City hikes water rates
Iola water consumers will begin paying 7.5 percent more for water starting June 1, followed by another 10 percent increase Jan. 1.
The rate hikes followed an extensive discussion Monday among Iola City Council members, one which led to a split vote as to whether to approve the hikes.
The 3-3 vote sent the matter to Mayor Jon Wells, who voted in favor of the increase.
The Council agreed to postpone the hikes one month, from May 1 to June 1, at the request of Councilwoman Nancy Ford. “I want to make sure we’re giving our community enough time to let it sink in,” she said. She cited the Register’s April 10 article, titled “Expect water rate hike.”
The article “made it sound and read like this was still under discussion.”
She voted in favor of the increases, and was joined by Chase Martin and Michael Middleton. Opposed were Ron Ballard, Aaron Franklin and Gene Myrick. Councilman Mark Peters was absent, as was Bob Shaughnessy, whose resignation from the Council was announced later in the meeting.
In addition to the rate hikes, Council members agreed to make the city’s 2018 water plant loan payment of about $670,000 from Iola’s capital projects fund instead of the water fund, with the stipulation the city eventually repay that money back into capital projects at some point.
The Council also has announced its intention, prior to shaping the city’s 2019 budget over the summer, to give City Administrator Sid Fleming a series of proposed spending cuts.
THE VOTE came after another hour’s worth of discussion, focused on whether the city could get by with fewer transfers out of the water fund, or whether cuts could be found elsewhere.
Franklin’s opposition was based on his preference for rate hikes of 7.5 percent in June and another 7.5 percent next January, instead of the 10 percent that was approved.
“Is it the city’s position that each of our consumers can just find additional funds for (higher) rates?” Franklin asked City Administrator Sid Fleming.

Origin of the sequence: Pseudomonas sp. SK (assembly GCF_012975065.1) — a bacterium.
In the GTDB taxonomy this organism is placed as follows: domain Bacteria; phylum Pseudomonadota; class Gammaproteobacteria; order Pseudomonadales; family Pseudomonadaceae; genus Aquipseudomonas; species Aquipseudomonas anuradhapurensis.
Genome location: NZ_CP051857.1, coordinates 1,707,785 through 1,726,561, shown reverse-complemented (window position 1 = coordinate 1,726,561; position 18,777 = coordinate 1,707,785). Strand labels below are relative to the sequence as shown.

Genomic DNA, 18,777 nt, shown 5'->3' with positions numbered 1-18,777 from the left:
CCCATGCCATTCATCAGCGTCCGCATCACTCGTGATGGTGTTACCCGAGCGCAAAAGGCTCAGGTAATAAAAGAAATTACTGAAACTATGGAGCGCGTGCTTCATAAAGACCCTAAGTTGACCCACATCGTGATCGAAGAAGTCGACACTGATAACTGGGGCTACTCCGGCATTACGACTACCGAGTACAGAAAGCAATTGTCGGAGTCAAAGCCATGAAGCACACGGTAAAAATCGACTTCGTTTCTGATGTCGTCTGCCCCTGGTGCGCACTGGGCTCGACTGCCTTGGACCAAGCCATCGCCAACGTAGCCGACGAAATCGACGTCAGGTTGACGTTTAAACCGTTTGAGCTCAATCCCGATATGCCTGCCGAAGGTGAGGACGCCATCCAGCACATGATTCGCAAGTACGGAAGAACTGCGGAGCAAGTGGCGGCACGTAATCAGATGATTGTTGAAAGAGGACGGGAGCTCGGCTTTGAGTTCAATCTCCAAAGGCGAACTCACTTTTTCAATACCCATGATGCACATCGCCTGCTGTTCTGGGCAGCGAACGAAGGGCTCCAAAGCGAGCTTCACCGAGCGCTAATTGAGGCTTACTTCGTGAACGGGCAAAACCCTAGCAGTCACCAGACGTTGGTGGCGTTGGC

“I don’t know that it’s our position,” Fleming responded. “I’d be interested in knowing, what’s the Council’s desire for an alternative?”
Fleming spelled out the issues with the water fund, which have persisted since the water plant opened in 2005, without a subsequent rate hike to help make the loan payments until 2011.
Since then, maintaining the fund has been a struggle, despite subsequent rate increases in 2013, 2015 and 2016.
Mayor Jon Wells described the water fund as insolvent.
“Even if we raise nothing and transfer nothing, we’ll still come up about $100,000” in the red, Wells noted. “We’re losing money by selling at the rate we are.”
Ballard noted the city has made no spending concessions while asking customers to pay more.
“What are we doing as a staff that we can’t get this right?” Franklin asked, noting the 2011 rate hike was an 18-percent increase. Are repeated rate hikes “just the cost of doing business. We all sit up here, beating a dead horse, having the same conversation. Are we looking at this wrong?”
The struggles stem from the city’s attempts to keep rates low while costs continued to rise, Fleming replied.
The city’s aging infrastructure, with water lines built prior to World War II still in use, also require more funds. On top of the day-to-day operation and maintenance costs, Fleming hopes to begin setting aside additional funds for long-range plans for the water system.
“Even our water plant, at 13 years old, is going to start showing its age,” Fleming said. “Those are major treatment units, and they’re eventually going to fail, and they’re not going to be cheap.”
“The government’s culture, from the top at Washington, D.C., to us at Iola, Kan., is to tax the population,” Franklin replied. “That’s what we do. We run into fiscal issues, and we just ask for more money. Or we don’t even ask. We just take it.”
Franklin said the water rates, while independent of electric rates and property taxes, still account for asking residents to pay more for the same services.
“They just find a way to pay more,” Franklin said. “I just hope it’s also the city’s culture that we look for efficiencies. That we do what we are repeatedly asking the public to do, which is be uncomfortable. As I’ve said for three years, there are a couple of sides to this story. It’s expense and it’s revenue. And we always seem to look to the side of the revenue.”